The Anna Maria Island Sun Newspaper

Vol. 17 No. 17 - February 8, 2017

reel time

 Cold weather strategy

Reel time


Don't rule out top water in the winter.
Parker Novi, of Anna Maria, caught this bluefish
on a top water plug in December in Sarasota Bay.

When winter weather comes to southwest Florida, anglers have to alter their strategy to meet the changing conditions. Cold fronts not only drop water temperatures, but can cloud local waters and produce shifting cold winds. Fortunately, the passing fronts yield to periods of calm and often balmy weather. While weather conditions can vary significantly, the first strong fronts put fish into a winter pattern.

One factor that remains consistent during our winters is a change in the water temperatures.  Knowing the way different species respond to the chilling waters gives anglers an advantage. While winter fishing can be challenging, excellent action is available to fishers that use their senses and think like a fish. Awareness and persistence really pays dividends when the thermometer begins to plunge.                                                                                                                           

The most sought after species –snook, redfish and trout – respond differently to the cold, but will all concentrate in areas where the surrounding waters are more temperate. Snook are most sensitive to the changing water temperature and migrate to rivers, canals and basins with deep water. There are several strategies to employ when fishing for all species, especially snook.  Look for areas with dark bottom that absorb the heat of the sun warming surrounding waters, creating a magnet for the sensitive linesiders. Shallow bays and bayous that heat up quickly on sunny days and flush warm water on late afternoon outgoing tides can be particularly productive. Even the seawalls that line residential areas can warm the water and attract fish on cold days. It doesn't take much of a temperature difference to concentrate them.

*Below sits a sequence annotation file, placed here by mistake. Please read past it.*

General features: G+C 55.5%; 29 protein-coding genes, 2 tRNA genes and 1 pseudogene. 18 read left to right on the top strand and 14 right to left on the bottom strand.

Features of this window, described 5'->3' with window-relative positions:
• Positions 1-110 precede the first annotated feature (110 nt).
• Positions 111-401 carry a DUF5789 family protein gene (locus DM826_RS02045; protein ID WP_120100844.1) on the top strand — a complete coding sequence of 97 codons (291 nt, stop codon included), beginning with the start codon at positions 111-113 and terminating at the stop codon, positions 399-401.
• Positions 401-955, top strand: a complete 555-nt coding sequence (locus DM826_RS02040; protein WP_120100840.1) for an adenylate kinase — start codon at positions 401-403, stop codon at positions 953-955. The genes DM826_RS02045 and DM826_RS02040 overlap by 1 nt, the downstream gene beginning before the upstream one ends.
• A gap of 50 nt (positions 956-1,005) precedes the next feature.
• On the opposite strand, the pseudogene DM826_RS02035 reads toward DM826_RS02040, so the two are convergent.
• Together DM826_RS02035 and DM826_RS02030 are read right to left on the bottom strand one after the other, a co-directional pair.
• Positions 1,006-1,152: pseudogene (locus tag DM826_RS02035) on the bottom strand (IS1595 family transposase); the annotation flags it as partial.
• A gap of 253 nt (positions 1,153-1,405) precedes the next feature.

When fishing a particular flat, canal or basin, pay attention to areas that receive the most sun during the day. Explore water that is protected from cold north winds. The wind stirs the water, keeping it from absorbing the sun's rays and warmth. Sun exposure, depth, protection from the wind and the color of the bottom all figure into the equation. Find these conditions and you'll be in an area that is more desirable to fish.

When the weather prevents the sun from warming the water, look for deep areas that harbor fish. Channels, holes under big boats in canals and boat basins are all potential refuges for fish during cold weather. These areas warm more slowly, but they also cool more slowly. Rivers and creeks are also good sanctuaries, depending on the conditions. 

All local species are affected by the cold water to some degree, but many, like trout and redfish, have a higher tolerance. One strategy to employ even under temperate conditions is to slow your retrieve and keep close to the bottom. Top water can still be effective in the winter, but anglers should reduce the action they impart to plugs and poppers.  

Some species actually thrive in cold water. A good example is sheepshead. Often shunned by anglers, they are hard fighting, challenging to hook and excellent to eat. Look for them around structure, particularly bridge and dock pilings where they feed on small crabs, shrimp and barnacles. Winter weather and cooler temperatures  also stimulate species like pompano, bluefish, mangrove snapper and black drum.  Use your senses, experiment, be persistent, and you can experience some very good fishing during our cooler winter months. 

AMISUN ~ The Island's Award-Winning Newspaper